Traveling waves, relaxation, and oscillations in a model for biodegradation

Persistent Link:
http://hdl.handle.net/10150/283975
Title:
Traveling waves, relaxation, and oscillations in a model for biodegradation
Author:
Murray, Regan E.
Issue Date:
1999
Publisher:
The University of Arizona.
Rights:
Copyright © is held by the author. Digital access to this material is made possible by the University Libraries, University of Arizona. Further transmission, reproduction or presentation (such as public display or performance) of protected items is prohibited except with permission of the author.
Abstract:
In-situ bioremediation is a promising biotechnology for removing aqueous phase contaminants from groundwater. Utilizing indigenous bacteria to degrade organic contaminants into non-toxic components, bioremediation is relatively inexpensive, fast, and complete. Making predictions about its applicability and success is difficult because of the complexity and variability intrinsic to the subsurface environment. Analytical studies of models, independent of this detailed subsurface data, are essential to finding accurate quantitative results, yet few have been obtained. This dissertation is a collection of three mathematical reports on a one-dimensional model for bioremediation. Using degree theory, the elliptic maximum principle, and comparison theorems, existence of traveling wave solutions to the biodegradation model is proved, a formula for the speed of the traveling concentration front is derived, and bounds on the biomass concentration are obtained. In the second section, the model is shown to reduce to a single equation in the relaxation limit by using properties of systems of hyperbolic conservation laws. In the third section, a formula is found for the parameters at which an unstable traveling wave solution bifurcates to a stable limit cycle (oscillatory solution). These results provide practical information about the structure of concentration fronts for the contaminant, nutrient, and biomass. The fronts travel at speeds that are either constant or time-periodic, depending on the kinetic parameters of the bacteria and the sorption properties of the contaminant. When there is little growth in biomass, many critical properties of the concentrations are derived. For aquifers with low permeability, the model is reduced to a much simpler system, also allowing the derivation of many analytical properties. Though comparisons with experimental data have not yet been done, numerical simulations support these results.
Type:
text; Dissertation-Reproduction (electronic)
Keywords:
Mathematics.; Agriculture, Soil Science.; Engineering, Environmental.
Degree Name:
Ph.D.
Degree Level:
doctoral
Degree Program:
Graduate College; Applied Mathematics
Degree Grantor:
University of Arizona
Advisor:
Xin, Jack X.

Full metadata record

DC FieldValue Language
dc.language.isoen_USen_US
dc.titleTraveling waves, relaxation, and oscillations in a model for biodegradationen_US
dc.creatorMurray, Regan E.en_US
dc.contributor.authorMurray, Regan E.en_US
dc.date.issued1999en_US
dc.publisherThe University of Arizona.en_US
dc.rightsCopyright © is held by the author. Digital access to this material is made possible by the University Libraries, University of Arizona. Further transmission, reproduction or presentation (such as public display or performance) of protected items is prohibited except with permission of the author.en_US
dc.description.abstractIn-situ bioremediation is a promising biotechnology for removing aqueous phase contaminants from groundwater. Utilizing indigenous bacteria to degrade organic contaminants into non-toxic components, bioremediation is relatively inexpensive, fast, and complete. Making predictions about its applicability and success is difficult because of the complexity and variability intrinsic to the subsurface environment. Analytical studies of models, independent of this detailed subsurface data, are essential to finding accurate quantitative results, yet few have been obtained. This dissertation is a collection of three mathematical reports on a one-dimensional model for bioremediation. Using degree theory, the elliptic maximum principle, and comparison theorems, existence of traveling wave solutions to the biodegradation model is proved, a formula for the speed of the traveling concentration front is derived, and bounds on the biomass concentration are obtained. In the second section, the model is shown to reduce to a single equation in the relaxation limit by using properties of systems of hyperbolic conservation laws. In the third section, a formula is found for the parameters at which an unstable traveling wave solution bifurcates to a stable limit cycle (oscillatory solution). These results provide practical information about the structure of concentration fronts for the contaminant, nutrient, and biomass. The fronts travel at speeds that are either constant or time-periodic, depending on the kinetic parameters of the bacteria and the sorption properties of the contaminant. When there is little growth in biomass, many critical properties of the concentrations are derived. For aquifers with low permeability, the model is reduced to a much simpler system, also allowing the derivation of many analytical properties. Though comparisons with experimental data have not yet been done, numerical simulations support these results.en_US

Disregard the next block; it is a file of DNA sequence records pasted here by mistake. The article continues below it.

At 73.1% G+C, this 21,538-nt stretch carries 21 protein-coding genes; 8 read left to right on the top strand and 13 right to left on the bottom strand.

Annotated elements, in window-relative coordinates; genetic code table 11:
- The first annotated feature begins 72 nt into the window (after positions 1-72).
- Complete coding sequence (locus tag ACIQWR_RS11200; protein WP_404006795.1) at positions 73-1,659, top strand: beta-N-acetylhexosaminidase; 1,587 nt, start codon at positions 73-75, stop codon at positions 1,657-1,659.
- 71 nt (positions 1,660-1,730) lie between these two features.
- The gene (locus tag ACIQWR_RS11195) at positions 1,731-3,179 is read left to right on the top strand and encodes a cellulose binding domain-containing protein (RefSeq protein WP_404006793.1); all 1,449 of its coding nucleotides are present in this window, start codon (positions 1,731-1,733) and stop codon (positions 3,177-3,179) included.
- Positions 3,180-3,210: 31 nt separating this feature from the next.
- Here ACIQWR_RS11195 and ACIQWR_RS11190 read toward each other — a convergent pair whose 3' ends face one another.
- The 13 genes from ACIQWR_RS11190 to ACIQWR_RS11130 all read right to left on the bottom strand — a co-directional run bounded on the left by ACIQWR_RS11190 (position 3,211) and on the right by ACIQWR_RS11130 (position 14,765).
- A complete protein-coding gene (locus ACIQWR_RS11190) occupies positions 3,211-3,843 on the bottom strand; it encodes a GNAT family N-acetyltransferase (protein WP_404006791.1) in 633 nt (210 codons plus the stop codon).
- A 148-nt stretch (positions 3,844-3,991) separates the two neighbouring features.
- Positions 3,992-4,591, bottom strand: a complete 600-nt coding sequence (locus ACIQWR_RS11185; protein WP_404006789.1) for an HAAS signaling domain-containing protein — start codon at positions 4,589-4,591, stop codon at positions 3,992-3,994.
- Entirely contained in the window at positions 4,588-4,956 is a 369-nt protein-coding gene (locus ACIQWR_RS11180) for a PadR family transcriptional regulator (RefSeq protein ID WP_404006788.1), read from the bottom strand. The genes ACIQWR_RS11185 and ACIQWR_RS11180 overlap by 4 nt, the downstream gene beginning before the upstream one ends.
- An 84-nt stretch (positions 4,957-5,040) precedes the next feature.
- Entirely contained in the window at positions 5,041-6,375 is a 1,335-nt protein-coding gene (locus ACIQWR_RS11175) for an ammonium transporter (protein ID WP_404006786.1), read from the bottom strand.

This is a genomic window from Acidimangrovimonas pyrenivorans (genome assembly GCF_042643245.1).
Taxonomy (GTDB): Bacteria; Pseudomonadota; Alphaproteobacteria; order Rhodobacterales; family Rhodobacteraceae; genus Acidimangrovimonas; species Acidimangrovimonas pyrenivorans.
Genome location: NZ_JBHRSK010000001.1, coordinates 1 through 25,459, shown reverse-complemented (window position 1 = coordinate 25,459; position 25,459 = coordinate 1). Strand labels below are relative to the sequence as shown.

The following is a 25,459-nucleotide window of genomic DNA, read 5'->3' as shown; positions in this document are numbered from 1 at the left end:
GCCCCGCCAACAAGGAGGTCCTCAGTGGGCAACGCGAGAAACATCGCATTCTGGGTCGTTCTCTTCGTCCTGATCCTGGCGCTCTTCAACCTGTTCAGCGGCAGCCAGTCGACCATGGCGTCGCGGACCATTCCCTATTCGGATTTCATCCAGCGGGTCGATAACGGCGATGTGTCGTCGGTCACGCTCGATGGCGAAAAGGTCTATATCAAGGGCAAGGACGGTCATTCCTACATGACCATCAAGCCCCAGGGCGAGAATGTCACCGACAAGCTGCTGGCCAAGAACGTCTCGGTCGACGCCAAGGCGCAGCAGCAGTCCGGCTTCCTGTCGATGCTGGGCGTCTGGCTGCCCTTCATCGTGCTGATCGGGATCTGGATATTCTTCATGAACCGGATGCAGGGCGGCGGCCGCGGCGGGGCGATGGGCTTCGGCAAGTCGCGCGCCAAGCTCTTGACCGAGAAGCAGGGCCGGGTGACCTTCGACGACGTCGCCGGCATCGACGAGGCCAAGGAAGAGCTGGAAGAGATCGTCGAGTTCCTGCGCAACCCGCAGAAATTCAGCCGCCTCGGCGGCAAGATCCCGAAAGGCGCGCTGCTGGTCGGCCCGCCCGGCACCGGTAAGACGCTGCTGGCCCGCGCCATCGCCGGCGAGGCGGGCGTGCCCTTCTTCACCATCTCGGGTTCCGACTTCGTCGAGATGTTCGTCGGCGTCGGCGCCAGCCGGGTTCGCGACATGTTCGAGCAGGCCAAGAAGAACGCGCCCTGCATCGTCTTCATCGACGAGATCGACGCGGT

dc.typetexten_US
dc.typeDissertation-Reproduction (electronic)en_US
dc.subjectMathematics.en_US
dc.subjectAgriculture, Soil Science.en_US
dc.subjectEngineering, Environmental.en_US
thesis.degree.namePh.D.en_US
thesis.degree.leveldoctoralen_US
thesis.degree.disciplineGraduate Collegeen_US
thesis.degree.disciplineApplied Mathematicsen_US
thesis.degree.grantorUniversity of Arizonaen_US
dc.contributor.advisorXin, Jack X.en_US
dc.identifier.proquest9946853en_US
dc.identifier.bibrecord.b39918142en_US
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